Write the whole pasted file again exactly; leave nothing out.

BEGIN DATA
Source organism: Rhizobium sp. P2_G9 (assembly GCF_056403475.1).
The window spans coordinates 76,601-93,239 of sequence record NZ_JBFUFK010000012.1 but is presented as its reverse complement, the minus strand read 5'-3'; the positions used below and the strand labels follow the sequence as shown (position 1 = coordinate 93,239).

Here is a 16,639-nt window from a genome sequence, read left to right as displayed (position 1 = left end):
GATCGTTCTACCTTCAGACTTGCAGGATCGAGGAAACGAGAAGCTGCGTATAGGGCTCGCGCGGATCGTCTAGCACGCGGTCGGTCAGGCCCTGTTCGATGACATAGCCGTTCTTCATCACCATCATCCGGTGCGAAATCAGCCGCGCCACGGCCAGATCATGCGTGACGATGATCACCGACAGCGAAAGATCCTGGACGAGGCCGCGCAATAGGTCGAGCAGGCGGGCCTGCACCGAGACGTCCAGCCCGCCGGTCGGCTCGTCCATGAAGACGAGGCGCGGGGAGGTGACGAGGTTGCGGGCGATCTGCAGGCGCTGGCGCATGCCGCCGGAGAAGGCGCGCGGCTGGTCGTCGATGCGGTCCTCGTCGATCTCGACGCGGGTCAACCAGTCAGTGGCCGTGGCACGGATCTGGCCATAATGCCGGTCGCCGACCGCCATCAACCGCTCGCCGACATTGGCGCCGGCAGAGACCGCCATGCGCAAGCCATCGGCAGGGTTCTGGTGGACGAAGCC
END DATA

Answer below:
Source organism: Rhizobium sp. P2_G9 (assembly GCF_056403475.1).
The window spans coordinates 76,601-93,239 of sequence record NZ_JBFUFK010000012.1 but is presented as its reverse complement, the minus strand read 5'-3'; the positions used below and the strand labels follow the sequence as shown (position 1 = coordinate 93,239).

Here is a 16,639-nt window from a genome sequence, read left to right as displayed (position 1 = left end):
GATCGTTCTACCTTCAGACTTGCAGGATCGAGGAAACGAGAAGCTGCGTATAGGGCTCGCGCGGATCGTCTAGCACGCGGTCGGTCAGGCCCTGTTCGATGACATAGCCGTTCTTCATCACCATCATCCGGTGCGAAATCAGCCGCGCCACGGCCAGATCATGCGTGACGATGATCACCGACAGCGAAAGATCCTGGACGAGGCCGCGCAATAGGTCGAGCAGGCGGGCCTGCACCGAGACGTCCAGCCCGCCGGTCGGCTCGTCCATGAAGACGAGGCGCGGGGAGGTGACGAGGTTGCGGGCGATCTGCAGGCGCTGGCGCATGCCGCCGGAGAAGGCGCGCGGCTGGTCGTCGATGCGGTCCTCGTCGATCTCGACGCGGGTCAACCAGTCAGTGGCCGTGGCACGGATCTGGCCATAATGCCGGTCGCCGACCGCCATCAACCGCTCGCCGACATTGGCGCCGGCAGAGACCGCCATGCGCAAGCCATCGGCAGGGTTCTGGTGGACGAAGCC